Cranky on the Web (April 22 – 26)

In the Trenches: Finding the Right EmployeeIntuit Small Business Blog
Now the search is on for a new employee, but it’s not as easy as I might like it to be.

The Alaska Formula: How the Airline Changes and Keeps Customers HappyConde Nast Daily Traveler
Alaska announced it was adding seats to airplanes this week, but the way it’s doing it means there are real benefits to the traveler.

US Airways ups change fee to $200USA today
I was asked about whether US Airways matching United’s change fee increase meant others would follow.

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14 Comments on "Cranky on the Web (April 22 – 26)"

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DesertGhost
Guest

Do I sense a Cranky Jackass Award for US Airways in the future?

Shane
Guest

Maybe Cranky Lemming.

DesertGhost
Guest

There you go!

chris
Guest

From my calc Alaska is adding 474 seats to the fleet and in seat power for $100 million. That is equivalent to three 737-800 of seats which would be $150 million, and these seats don’t need any more crew.

Great Business decision Alaska…

David SF eastbay
Member

I’ve heard these new thinner seats are not very comfortable, but it’s not about comfort for the passenger, just a way of putting more seats on a plane.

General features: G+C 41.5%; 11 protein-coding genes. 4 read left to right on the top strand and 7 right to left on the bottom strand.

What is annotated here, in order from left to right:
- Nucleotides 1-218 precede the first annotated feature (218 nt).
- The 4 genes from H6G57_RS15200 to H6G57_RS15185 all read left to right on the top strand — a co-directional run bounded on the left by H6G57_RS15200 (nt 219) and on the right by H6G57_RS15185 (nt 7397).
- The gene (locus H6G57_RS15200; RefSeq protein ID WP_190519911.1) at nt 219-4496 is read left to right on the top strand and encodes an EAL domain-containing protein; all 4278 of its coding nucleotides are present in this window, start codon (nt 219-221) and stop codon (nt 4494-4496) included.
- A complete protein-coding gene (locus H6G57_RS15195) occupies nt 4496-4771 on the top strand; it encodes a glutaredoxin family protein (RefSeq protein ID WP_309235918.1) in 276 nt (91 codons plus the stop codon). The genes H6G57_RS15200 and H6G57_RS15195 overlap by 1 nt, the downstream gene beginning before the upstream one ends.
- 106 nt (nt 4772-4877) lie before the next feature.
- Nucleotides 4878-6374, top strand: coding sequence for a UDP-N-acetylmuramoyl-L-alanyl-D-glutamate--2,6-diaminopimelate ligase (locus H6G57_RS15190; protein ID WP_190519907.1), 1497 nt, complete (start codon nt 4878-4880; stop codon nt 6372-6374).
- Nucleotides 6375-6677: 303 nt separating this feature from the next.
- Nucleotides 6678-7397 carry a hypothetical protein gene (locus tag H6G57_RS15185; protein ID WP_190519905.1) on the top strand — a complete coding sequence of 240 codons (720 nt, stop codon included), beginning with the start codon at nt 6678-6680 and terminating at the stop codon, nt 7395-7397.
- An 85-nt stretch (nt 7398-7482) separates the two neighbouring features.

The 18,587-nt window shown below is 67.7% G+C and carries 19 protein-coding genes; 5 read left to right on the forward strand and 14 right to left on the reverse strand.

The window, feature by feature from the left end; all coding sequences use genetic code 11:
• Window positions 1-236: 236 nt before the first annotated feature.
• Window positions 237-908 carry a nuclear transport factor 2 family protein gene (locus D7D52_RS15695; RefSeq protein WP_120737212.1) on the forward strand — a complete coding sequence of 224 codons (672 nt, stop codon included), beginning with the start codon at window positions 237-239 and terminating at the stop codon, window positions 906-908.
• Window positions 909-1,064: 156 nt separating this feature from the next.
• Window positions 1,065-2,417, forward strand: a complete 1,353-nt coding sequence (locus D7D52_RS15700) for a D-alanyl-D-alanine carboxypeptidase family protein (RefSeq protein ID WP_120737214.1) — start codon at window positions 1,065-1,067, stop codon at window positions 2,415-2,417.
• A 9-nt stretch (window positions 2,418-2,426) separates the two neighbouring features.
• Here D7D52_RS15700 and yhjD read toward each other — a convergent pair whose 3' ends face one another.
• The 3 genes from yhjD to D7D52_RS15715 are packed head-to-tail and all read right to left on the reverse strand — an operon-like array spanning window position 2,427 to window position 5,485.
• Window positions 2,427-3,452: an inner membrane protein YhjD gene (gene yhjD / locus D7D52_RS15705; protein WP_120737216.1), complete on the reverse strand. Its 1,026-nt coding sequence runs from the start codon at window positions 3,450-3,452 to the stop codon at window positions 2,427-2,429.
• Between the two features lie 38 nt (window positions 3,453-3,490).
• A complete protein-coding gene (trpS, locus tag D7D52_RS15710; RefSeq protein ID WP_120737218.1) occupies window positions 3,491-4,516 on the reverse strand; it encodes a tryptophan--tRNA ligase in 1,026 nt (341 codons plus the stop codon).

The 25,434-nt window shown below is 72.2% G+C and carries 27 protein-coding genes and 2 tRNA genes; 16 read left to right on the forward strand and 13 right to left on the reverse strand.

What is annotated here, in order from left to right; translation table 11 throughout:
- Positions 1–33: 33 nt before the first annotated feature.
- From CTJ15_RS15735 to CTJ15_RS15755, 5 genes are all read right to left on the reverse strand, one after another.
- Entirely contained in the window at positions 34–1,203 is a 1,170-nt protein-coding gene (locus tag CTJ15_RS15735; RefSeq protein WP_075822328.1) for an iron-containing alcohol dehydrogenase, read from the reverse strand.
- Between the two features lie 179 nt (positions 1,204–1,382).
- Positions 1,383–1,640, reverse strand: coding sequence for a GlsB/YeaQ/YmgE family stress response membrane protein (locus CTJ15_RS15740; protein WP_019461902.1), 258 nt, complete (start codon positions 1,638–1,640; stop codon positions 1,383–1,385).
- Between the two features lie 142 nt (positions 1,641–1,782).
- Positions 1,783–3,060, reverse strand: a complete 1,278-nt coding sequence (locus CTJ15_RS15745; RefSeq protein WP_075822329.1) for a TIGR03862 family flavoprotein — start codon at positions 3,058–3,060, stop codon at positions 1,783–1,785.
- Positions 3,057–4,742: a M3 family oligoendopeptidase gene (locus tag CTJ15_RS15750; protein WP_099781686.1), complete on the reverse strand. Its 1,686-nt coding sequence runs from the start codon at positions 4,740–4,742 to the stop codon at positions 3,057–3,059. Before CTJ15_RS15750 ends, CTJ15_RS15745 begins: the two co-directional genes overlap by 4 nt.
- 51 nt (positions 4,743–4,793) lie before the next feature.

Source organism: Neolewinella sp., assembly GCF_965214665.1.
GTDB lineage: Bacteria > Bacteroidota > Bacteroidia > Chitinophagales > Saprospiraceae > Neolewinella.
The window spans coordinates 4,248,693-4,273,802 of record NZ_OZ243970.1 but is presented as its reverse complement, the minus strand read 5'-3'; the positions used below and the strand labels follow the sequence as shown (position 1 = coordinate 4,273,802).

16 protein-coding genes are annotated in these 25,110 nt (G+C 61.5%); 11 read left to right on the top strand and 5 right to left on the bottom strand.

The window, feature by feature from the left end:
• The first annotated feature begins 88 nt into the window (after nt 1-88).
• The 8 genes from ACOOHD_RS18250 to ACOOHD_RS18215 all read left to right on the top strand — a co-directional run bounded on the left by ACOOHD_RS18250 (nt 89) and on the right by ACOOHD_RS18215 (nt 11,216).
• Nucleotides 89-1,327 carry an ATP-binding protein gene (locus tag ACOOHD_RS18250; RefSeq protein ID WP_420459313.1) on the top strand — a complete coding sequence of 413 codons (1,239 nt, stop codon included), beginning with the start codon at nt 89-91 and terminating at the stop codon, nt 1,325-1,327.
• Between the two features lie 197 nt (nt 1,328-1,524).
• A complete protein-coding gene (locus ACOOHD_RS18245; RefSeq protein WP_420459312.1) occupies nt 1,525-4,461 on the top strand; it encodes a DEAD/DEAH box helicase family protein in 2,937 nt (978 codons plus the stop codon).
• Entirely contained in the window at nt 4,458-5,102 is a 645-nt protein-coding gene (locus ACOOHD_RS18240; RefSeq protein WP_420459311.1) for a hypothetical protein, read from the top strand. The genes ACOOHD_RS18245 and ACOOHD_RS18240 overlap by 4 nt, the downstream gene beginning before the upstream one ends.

MeanMeosh
Guest

I’ve flown in the thinner seats once on AA. They are definitely lacking in the area of butt support, and leave you with a noticeable case of saddle sore after a 2-3 hour flight.

Bill from DC
Guest

The thinner seats on WN are DEFINITELY less comfortable on long flights, although I did feel like I had the tiniest bit more room between my body and the seat in front of me although I might have just felt that way because I knew about it in advance. My wife did not notice any difference except the more uncomfortable seat cushions.

Nick Barnard
Member

This is a complete aside, but Sabre has been advertising for their http://www.letthemarketfly.com/ a bunch here. (I realize that CF doesn’t select the specific ads in most cases, but they’re getting selected for the blog.)

It seems that this is really disingenuous. (Giving an example of a 6 year old sitting in different rows from their parent.) It appears that they’re trying to argue their relevance and to gain greater access to airline’s info… CF do you have a take on this?

Bill from DC
Guest
Loved the CN piece on Alaska, nice to hear how the others do business even if we can’t fly them from where we live. The smaller, more agile carriers like B6 and AS set the pace that Parker et al should strive to follow. Check out the juxtaposition between the AS and US news this week. Alaska does something innovative like this while the big brains at US (the biggest of which was interviewed by this very blog although the topics of their class-lagging in-flight services and worst-in-the-biz fee structures probably won’t come up) matched the absurd $200 change fee… Read more »
Bill from DC
Guest

And now for something completely different…

Brett, why employees? Why not independent contractors? Might make it easier for you to identify talent, provide flexibility for your employees/contractors, attract a more diverse pool of candidates and also, depending on locations on schedules, provide more Cranky coverage during more of the 24 hour day.

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